Until August 2022, the American Museum of Natural History (AMNH) is hosting the exhibition, Sharks, to educate visitors about sharks through life-size models, animations, and videos provided by Discovery’s Shark Week.
Sharks took approximately 18 to 24 months to develop, and features interactive installations like a video booth that transforms visitors’ heads into sharks, a Hunt Like a Hammerhead video game where visitors “hunt” for rays, several no-touch information centers on shark biology, and another game that compares shark defense mechanisms with other creatures.
According to Brett Peterson, Associate Director of Exhibition Media and Interactives, the AMNH always includes interactive technology in its exhibitions. “We’ve found that many of our visitors learn and understand the concepts presented when actively engaged in participating in our exhibitions,” he says, noting that all interactive media was developed in-house, with help from freelancers.
“For Sharks specifically, we created many large-scale projections to bring motion and life into the space, and our interactive experiences are designed to build empathy with sharks,” with Hunt Like a Hammerhead being particularly popular. “Visitors control the onscreen shark using gestures above a hand-tracking sensor and can feel tactile pulses of air from an ultrasonic speaker array designed to simulate hammerhead electroreception,” Peterson says. “It’s an incredibly interesting sensation that really must be experienced in person.”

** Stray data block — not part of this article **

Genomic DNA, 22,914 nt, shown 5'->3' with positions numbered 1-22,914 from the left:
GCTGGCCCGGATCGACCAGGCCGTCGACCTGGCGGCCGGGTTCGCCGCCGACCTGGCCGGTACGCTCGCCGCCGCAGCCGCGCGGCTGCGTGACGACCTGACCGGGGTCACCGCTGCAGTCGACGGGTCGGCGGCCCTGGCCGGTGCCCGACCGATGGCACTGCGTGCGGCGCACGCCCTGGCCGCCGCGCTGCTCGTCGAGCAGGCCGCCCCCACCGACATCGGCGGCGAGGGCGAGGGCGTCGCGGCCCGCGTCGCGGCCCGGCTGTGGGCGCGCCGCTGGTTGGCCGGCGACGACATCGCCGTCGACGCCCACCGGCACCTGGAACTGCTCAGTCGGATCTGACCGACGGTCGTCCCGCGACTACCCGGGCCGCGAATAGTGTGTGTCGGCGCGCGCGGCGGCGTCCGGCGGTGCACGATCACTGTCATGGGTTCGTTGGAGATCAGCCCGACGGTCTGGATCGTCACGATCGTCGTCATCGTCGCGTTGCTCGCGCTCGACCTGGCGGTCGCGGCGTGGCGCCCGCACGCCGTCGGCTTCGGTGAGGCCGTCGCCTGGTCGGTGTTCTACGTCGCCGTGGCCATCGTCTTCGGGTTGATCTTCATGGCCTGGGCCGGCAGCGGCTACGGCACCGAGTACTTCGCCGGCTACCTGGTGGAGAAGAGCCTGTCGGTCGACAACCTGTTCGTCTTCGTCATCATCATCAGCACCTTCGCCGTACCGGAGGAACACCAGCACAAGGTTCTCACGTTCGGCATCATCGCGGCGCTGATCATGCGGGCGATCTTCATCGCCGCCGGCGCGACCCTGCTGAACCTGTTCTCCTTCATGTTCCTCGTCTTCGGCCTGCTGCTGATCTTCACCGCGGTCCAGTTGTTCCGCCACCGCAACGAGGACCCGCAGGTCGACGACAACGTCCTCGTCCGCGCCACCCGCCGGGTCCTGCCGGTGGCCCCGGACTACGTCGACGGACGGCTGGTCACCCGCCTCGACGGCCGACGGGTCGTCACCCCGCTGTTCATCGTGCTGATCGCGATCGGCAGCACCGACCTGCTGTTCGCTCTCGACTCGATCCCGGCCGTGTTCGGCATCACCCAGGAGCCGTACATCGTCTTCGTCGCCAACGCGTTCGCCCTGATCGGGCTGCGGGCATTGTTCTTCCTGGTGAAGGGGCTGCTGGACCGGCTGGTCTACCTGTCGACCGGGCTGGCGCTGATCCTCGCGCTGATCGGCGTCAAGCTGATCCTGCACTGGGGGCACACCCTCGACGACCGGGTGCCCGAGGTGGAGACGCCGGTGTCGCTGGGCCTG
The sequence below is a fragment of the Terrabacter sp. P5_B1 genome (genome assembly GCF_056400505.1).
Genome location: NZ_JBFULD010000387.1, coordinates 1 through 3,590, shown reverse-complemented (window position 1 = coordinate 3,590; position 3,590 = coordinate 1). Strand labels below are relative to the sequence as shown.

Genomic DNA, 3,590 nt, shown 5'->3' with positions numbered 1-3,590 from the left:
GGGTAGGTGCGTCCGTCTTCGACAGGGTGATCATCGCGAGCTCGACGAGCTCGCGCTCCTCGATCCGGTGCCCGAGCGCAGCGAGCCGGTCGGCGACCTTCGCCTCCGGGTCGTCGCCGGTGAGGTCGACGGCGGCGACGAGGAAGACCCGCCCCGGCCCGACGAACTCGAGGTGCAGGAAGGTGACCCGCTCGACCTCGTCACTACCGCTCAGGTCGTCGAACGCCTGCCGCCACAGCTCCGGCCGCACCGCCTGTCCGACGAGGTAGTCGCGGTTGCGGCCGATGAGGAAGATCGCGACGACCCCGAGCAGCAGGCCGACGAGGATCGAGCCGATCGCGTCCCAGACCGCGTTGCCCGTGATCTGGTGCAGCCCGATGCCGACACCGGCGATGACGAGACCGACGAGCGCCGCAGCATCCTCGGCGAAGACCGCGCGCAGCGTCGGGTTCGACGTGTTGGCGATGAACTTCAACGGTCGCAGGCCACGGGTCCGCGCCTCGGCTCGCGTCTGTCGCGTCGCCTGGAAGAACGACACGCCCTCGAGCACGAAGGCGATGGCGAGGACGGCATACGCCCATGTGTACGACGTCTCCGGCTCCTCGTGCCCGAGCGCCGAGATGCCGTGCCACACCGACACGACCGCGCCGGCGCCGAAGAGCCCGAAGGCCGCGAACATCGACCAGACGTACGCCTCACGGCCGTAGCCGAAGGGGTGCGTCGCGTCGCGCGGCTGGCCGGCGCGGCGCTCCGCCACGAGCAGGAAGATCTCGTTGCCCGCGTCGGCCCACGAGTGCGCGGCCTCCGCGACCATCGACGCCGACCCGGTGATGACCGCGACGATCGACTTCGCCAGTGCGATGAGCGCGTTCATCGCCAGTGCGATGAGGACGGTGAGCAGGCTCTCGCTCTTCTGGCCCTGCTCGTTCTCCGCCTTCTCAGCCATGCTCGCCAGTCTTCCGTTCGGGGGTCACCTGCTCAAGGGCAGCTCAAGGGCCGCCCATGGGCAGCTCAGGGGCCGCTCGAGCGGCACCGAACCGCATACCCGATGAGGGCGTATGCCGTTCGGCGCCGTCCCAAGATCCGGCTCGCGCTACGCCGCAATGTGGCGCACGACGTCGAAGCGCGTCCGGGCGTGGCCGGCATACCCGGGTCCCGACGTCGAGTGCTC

And to ensure the exhibition complied with pandemic-related precautions, the AMNH updated the museum exhibit tools. “We redesigned all of the push-button exhibits to make use of sensors that you can activate simply by waving your hand over them, and those are so successful that I’m not sure we’ll ever go back,” says Lauri Halderman, Vice President for Exhibition.
Ultimately, Sharks aims to provide new insights into sharks and their relatives through a conservation-centered perspective. “Shark attacks on swimmers are very rare, but they make headlines and convince people that sharks are very dangerous to us,” Halderman says. “In reality we are a much bigger danger to sharks,” she adds, noting that tens of millions of sharks are accidentally caught as bycatch annually and many species are now endangered.
She also says moving forward, the museum plans to release more tech-centered exhibitions. “We’re also developing several new permanent exhibitions for our Gilder Center for Science, Education and Innovation that’s still under construction, and a number of the galleries there feature some pretty fun digital exhibits,” she says.